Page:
Speech Interfaces

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About This Technology

October 2003

Speech-interface technologies have made enormous strides as they have moved from laboratory demonstrations to practical use in the marketplace. Though still maturing, these technologies are becoming increasingly sophisticated as many consumer and enterprise speech-enabled applications reach the market. Speech interfaces are rapidly emerging as a key enabling technology for major consumer and enterprise telephony applications and for commercial/industrial services and products. Current growth in the speech-technology market stems from consumer demands for simple, seamless interfaces on portable-intelligence and communication devices and from enterprise requirements for more efficient customer-service applications. In the marketplace, ASR and TTS software is now widely available that enables users to create documents and e-mail messages on PCs using voice instead of keyboards. Speech recognition has become prominent in an increasing number of mobile applications—including cellular telephones, in-vehicle navigation systems, in-vehicle information systems, and personal handheld computers—in which speech is easier and safer to use than keyboards or even pen interfaces.

However, with the exception of call-center applications, the technology is not yet sufficiently robust, reliable, and seamless to win mass-market acceptance. More years of R&D are necessary before highly accurate natural-language speech technology is available to drive applications for mass-market consumer products. Nevertheless, in the past few years, remote server–based applications with improved speech recognition and text-to-speech technology have fueled market growth of enterprise services and products. Applications for voice-enhanced IVR systems such as call centers, directory assistance, and enterprise portals have been especially successful. Embedded solutions in cell phones and for telematics applications are becoming commonplace.

Alone or in combination with voice biometrics approaches, speech recognition will be the interface of choice for an increasing number of mobile-workforce applications that require remote data entry, remote access to centralized databases, and access to services and data via portable devices such as cellular telephones and personal digital assistants. Rapid future market growth for speech recognition will depend on user acceptance and consumer satisfaction with usability features such as convenience and rapid, seamless error correction. Ideally, speech recognition is an invisible front end that makes a device easier to use and provides compelling differentiation for manufacturers and applications providers. Consumers and commercial users will choose speech over keyboards as a more natural interface for operating personal and mobile productivity devices.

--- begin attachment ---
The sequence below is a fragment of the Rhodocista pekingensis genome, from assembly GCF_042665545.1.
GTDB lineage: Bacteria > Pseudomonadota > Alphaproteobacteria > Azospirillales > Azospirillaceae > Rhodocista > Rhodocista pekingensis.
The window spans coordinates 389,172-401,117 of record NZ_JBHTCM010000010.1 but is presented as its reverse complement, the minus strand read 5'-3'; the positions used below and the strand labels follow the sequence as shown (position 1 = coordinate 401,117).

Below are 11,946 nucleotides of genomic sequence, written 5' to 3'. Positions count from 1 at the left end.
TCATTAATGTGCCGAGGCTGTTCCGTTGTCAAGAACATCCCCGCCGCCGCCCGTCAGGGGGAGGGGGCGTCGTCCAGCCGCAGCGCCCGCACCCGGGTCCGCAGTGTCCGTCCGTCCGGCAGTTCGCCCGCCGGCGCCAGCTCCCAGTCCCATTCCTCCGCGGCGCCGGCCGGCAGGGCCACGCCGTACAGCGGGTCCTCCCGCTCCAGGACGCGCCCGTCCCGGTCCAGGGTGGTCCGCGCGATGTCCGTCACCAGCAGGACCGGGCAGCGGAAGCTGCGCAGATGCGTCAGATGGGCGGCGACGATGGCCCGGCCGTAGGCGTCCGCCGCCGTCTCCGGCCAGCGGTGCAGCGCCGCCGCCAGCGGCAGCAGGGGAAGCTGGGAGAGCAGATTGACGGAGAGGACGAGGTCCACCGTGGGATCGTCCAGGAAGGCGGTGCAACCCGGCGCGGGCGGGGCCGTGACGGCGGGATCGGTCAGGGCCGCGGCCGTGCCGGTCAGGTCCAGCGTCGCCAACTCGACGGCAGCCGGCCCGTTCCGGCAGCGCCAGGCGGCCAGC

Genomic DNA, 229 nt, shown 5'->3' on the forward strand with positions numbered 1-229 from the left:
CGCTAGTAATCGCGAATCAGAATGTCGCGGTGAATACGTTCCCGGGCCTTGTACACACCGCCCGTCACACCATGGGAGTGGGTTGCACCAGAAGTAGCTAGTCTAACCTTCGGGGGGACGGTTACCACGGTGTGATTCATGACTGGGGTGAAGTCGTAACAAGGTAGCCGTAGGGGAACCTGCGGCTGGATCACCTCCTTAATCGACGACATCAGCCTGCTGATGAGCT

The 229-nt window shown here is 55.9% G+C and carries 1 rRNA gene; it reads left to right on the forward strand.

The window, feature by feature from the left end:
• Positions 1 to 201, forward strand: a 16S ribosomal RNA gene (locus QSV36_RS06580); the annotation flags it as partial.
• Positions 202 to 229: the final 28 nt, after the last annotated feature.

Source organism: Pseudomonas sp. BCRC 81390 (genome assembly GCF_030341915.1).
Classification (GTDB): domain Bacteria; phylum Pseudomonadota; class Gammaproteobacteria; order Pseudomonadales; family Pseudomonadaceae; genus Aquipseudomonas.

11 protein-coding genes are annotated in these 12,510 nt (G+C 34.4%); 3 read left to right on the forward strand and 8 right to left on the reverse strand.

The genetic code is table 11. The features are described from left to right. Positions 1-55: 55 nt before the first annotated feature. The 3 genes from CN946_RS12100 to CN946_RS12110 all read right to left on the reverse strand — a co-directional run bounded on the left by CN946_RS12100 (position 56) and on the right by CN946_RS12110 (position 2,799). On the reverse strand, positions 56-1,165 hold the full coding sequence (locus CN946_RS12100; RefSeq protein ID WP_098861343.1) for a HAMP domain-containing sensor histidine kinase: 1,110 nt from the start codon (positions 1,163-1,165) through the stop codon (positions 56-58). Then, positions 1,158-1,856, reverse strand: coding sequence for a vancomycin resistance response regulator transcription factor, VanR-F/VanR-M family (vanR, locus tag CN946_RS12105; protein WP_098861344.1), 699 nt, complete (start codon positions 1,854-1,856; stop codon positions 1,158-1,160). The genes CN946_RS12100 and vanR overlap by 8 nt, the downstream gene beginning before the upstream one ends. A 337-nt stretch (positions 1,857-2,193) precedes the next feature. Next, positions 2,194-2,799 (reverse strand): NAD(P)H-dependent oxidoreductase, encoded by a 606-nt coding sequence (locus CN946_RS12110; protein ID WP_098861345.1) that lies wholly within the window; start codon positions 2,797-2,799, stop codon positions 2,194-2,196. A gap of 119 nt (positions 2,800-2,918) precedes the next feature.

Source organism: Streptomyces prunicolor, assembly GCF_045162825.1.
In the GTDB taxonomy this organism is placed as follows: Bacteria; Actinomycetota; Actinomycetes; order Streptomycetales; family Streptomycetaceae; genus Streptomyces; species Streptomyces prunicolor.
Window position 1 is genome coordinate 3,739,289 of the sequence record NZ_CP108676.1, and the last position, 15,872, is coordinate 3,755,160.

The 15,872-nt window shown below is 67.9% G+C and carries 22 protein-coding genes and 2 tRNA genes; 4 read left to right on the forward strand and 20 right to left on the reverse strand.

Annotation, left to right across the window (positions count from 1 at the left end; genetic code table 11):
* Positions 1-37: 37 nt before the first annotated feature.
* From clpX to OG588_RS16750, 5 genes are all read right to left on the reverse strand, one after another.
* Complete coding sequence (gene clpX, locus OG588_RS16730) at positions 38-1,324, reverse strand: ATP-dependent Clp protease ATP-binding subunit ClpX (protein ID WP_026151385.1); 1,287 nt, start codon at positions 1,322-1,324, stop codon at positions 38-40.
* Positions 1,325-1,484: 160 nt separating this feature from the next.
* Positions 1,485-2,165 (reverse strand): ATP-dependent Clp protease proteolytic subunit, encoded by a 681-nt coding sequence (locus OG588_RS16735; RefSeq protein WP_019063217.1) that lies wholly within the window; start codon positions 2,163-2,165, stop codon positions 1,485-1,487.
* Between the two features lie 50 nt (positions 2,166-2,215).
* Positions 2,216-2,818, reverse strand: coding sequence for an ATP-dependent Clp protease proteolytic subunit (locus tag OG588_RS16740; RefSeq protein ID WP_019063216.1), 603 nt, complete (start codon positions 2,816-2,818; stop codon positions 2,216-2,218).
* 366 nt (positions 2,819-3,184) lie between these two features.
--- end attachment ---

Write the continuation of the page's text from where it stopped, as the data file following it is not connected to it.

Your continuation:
The improvements in speech recognition, text-to-speech, and voice biometrics systems are now starting to deliver a wide range of applications that provide benefits for companies in almost every industry. Interactive-voice-response systems and speech-technology–enabled directory assistance are increasingly common, delivering high return on investments for companies implementing the systems. Many more applications are at a nascent stage: Speech-technology–enabled telematics, data mining, multimodal devices, security applications, and hands-free professional applications in warehouses and on construction sites are just a few of the speech-technology applications that will see big advances in the near future. In the long term, speech technology promises to unlock tremendous business opportunities by delivering new solutions for user-interface design, appliances, dictation, and translation devices.

Although experts predicted that voice-portal markets would rapidly evolve and grow, voice-portal applications have fallen short of their promise. The market for general information voice portals that provide weather forecasts, traffic information, stock quotes, and other information all but vanished. Companies that focused on this market have gone out of business, become acquisition targets for other companies, or changed their business models. Although general-information voice portals could not establish a viable business model, enterprise voice portals serving employees and mobile workers and company voice portals providing product information to customers still display potential for the future, and first examples have integrated successfully into companies' IT infrastructures.